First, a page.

"Se me aparece un gato fosforescente. Lo sostengo en mis brazos 
   sabiendo que no volveré a ser el mismo." 

"Estoy en una fiesta. De pronto veo que el diablo está sentado frente 
   a mí. Viste de negro, lleva una barba puntiaguda y un tridente en 
   la mano izquierda. Es tan amable que nadie se da cuenta de que 
   no es un invitado como los otros." 

"Anuncian en el radio que Octavio Paz leerá su poema más reciente:
   'Vaca . . . vaca . . . vaca . . . vaca . . . vaca . . . vaca . . . vaca . . .'"

"Entro a un laboratorio y percibo aromas inusitados. Aún los recuerdo." 


The translator knows that nothing the poet has ever said or written 
   reveals as much about him as the expression on his face when he 
   was asked to pose for a picture. He greets posterity with a devilish 
   grin. To the translator's delight, he's forced to repeat the gesture at 
   least three or four times. The camera has no film. 

Related Poems

On Sundays

On Sundays we composed our own music.

Tapped a nickel against a mailbox,
pounded the wall with the heel of our
palms, and sought a demo-type sound.

Sundays were the sound of a tobacco patch crashing on the tip
           of a boot.
The nimbus of gospel & game rejoicing at the feet of laughter
            & loot.

Saint Martin held us down in word if not in deed.
Santa Barbara held us down in word if not in need.
San Lazaro held us down in pocket if not in feed.

On Sundays, number slips trickled from Maxi’s
sleeves, & dream books slept on discount racks.

Sundays were for our best clothes, which meant that every day
          was Sunday.

Two birds sat on a crucifix, and grandma’s church
hat was damn near auctioned at the Player’s Ball.

Sundays were for sonnets & aunties, bonnets & Bibles, a
          mourning dove nesting near your window guard, a rumor
          upgraded to libel, making babies to a faint chirp & being
          late to your Confirmation.
 
Everything damn near legal was damn near closed on Sunday.

On Sundays, we had to give up a piece of our burning.

August Morning, Upper Broadway

As the body of the beloved is a window
through which we behold the blackness and vastness of space
pulsing with stars, and as the man

on the corner with his fruit stand is a window,
and the cherries, blackberries, raspberries
avocados and carrots are a rose window

like the one in Chartres, yes, or the one in Paris
through which light floods from the other world, the pure one
stabbing tourists with malicious abundant joy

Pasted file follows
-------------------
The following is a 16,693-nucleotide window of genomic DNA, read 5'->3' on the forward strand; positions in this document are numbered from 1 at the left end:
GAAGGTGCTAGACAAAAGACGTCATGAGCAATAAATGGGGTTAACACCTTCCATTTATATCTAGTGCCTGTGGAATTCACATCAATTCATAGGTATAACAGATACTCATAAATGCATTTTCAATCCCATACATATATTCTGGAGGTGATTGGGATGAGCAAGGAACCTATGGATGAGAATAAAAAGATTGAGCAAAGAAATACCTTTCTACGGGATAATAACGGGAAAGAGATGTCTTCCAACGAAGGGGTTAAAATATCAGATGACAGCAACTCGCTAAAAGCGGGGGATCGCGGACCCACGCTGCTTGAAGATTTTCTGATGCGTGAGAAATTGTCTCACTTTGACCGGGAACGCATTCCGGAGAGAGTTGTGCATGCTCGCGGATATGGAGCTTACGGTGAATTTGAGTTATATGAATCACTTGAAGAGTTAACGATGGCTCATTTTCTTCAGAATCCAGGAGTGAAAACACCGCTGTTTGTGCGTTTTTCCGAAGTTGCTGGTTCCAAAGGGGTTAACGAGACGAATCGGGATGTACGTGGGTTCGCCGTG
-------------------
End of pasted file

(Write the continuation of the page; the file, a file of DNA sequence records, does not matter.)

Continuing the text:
though the man is tired in the summer heat
and reads his newspaper listlessly, without passion
and people pass his stand buying nothing

let us call this scene a window looking out
not at a paradise but as a paradise
might be, if we had eyes to see

the women in their swaying dresses, the season’s fruit
the babies in their strollers infinitely soft: clear window
after clear window

City That Does Not Sleep

In the sky there is nobody asleep. Nobody, nobody.
Nobody is asleep.
The creatures of the moon sniff and prowl about their cabins.
The living iguanas will come and bite the men who do not dream,
and the man who rushes out with his spirit broken will meet on the street corner
the unbelievable alligator quiet beneath the tender protest of the stars.

Nobody is asleep on earth. Nobody, nobody.
Nobody is asleep.
In a graveyard far off there is a corpse
who has moaned for three years
because of a dry countryside on his knee;
and that boy they buried this morning cried so much
it was necessary to call out the dogs to keep him quiet.

Life is not a dream. Careful! Careful! Careful!
We fall down the stairs in order to eat the moist earth
or we climb to the knife edge of the snow with the voices of the dead dahlias.
But forgetfulness does not exist, dreams do not exist;
flesh exists. Kisses tie our mouths
in a thicket of new veins,
and whoever his pain pains will feel that pain forever
and whoever is afraid of death will carry it on his shoulders.

One day
the horses will live in the saloons
and the enraged ants
will throw themselves on the yellow skies that take refuge in the eyes of cows.

Another day
we will watch the preserved butterflies rise from the dead
and still walking through a country of gray sponges and silent boats
we will watch our ring flash and roses spring from our tongue.
Careful! Be careful! Be careful!
The men who still have marks of the claw and the thunderstorm,
and that boy who cries because he has never heard of the invention of the bridge,
or that dead man who possesses now only his head and a shoe,
we must carry them to the wall where the iguanas and the snakes are waiting,
where the bear's teeth are waiting,
where the mummified hand of the boy is waiting,
and the hair of the camel stands on end with a violent blue shudder.

Nobody is sleeping in the sky. Nobody, nobody.
Nobody is sleeping.
If someone does close his eyes,
a whip, boys, a whip!
Let there be a landscape of open eyes
and bitter wounds on fire.
No one is sleeping in this world. No one, no one.
I have said it before.

No one is sleeping.
But if someone grows too much moss on his temples during the night,
open the stage trapdoors so he can see in the moonlight
the lying goblets, and the poison, and the skull of the theaters.